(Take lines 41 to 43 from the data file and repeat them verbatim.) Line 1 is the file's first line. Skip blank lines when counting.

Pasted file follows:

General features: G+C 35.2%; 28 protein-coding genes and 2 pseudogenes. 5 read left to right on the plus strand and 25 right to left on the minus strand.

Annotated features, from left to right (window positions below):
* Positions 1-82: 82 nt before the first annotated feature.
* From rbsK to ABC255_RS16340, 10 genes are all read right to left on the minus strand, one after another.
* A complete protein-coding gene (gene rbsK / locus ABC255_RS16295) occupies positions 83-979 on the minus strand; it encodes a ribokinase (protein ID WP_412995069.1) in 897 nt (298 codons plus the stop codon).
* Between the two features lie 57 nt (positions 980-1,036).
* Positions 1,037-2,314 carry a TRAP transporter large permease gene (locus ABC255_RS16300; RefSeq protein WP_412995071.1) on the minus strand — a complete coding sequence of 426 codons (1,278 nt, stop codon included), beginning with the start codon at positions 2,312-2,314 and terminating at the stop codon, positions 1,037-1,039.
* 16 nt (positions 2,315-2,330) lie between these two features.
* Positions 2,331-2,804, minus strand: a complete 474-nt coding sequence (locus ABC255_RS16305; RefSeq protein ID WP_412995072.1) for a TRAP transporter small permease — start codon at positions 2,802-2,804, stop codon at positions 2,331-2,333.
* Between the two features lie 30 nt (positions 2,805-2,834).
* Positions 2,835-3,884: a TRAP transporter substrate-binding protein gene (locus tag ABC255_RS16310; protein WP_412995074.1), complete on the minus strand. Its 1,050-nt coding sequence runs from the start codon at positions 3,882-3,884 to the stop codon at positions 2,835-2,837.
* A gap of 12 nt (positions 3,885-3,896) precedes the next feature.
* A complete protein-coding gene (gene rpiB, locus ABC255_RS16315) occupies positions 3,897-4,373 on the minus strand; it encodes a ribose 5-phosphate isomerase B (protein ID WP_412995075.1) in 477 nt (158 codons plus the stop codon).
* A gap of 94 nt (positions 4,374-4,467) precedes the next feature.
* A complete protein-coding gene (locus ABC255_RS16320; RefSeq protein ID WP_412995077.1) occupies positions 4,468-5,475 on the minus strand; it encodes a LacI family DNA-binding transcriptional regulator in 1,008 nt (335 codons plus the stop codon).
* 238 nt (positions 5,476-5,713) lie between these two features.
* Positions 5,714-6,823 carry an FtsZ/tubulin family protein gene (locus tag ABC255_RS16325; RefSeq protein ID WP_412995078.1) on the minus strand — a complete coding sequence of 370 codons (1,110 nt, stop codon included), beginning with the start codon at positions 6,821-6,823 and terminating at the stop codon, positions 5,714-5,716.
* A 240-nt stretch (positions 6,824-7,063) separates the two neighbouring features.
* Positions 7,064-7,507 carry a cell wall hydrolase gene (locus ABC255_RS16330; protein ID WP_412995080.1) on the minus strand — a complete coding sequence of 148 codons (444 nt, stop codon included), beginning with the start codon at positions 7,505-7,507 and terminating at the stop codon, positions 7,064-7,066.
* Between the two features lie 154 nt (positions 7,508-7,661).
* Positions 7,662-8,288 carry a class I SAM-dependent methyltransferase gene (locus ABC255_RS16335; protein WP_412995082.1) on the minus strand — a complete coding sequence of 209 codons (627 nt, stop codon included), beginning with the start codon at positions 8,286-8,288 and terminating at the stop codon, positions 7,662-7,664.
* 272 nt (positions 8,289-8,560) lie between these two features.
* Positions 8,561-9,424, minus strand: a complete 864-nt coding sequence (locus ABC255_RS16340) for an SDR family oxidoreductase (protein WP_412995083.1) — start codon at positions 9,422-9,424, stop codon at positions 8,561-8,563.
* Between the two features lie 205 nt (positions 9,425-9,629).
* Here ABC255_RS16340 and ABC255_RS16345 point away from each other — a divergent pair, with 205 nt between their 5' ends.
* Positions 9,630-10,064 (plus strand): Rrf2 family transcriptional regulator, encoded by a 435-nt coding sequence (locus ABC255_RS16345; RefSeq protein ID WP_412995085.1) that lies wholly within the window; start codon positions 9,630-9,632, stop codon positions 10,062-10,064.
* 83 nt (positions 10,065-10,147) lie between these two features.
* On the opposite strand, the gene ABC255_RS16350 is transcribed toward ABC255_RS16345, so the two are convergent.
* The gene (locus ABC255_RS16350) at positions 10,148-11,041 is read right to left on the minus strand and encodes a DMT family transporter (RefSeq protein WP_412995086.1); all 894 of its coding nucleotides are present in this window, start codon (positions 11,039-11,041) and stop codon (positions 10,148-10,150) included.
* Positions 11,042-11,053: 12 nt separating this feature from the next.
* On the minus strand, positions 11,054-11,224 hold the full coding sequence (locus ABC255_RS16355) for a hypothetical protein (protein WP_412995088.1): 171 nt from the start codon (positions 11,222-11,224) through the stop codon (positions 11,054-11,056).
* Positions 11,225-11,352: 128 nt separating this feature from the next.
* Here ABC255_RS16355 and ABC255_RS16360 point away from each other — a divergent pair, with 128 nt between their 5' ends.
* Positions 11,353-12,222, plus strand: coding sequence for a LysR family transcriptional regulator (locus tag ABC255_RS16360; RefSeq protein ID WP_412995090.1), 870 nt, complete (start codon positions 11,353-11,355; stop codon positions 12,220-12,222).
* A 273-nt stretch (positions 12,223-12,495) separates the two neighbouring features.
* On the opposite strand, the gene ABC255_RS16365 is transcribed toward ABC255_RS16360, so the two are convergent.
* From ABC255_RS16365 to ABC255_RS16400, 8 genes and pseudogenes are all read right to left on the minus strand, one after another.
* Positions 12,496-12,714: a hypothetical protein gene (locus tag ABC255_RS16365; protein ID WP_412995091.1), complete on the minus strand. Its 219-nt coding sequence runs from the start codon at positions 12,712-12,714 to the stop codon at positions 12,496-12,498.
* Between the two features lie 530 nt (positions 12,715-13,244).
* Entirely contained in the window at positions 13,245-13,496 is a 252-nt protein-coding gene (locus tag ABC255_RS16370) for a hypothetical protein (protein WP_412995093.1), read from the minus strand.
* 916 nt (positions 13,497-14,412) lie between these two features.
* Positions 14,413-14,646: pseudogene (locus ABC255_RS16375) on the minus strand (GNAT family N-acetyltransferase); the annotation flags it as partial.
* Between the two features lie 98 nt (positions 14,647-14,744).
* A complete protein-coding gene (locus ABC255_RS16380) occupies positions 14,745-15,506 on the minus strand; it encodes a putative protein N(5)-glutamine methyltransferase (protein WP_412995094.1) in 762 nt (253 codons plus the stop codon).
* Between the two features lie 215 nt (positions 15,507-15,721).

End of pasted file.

* 916 nt (positions 13,497-14,412) lie between these two features.
* Positions 14,413-14,646: pseudogene (locus ABC255_RS16375) on the minus strand (GNAT family N-acetyltransferase); the annotation flags it as partial.
* Between the two features lie 98 nt (positions 14,647-14,744).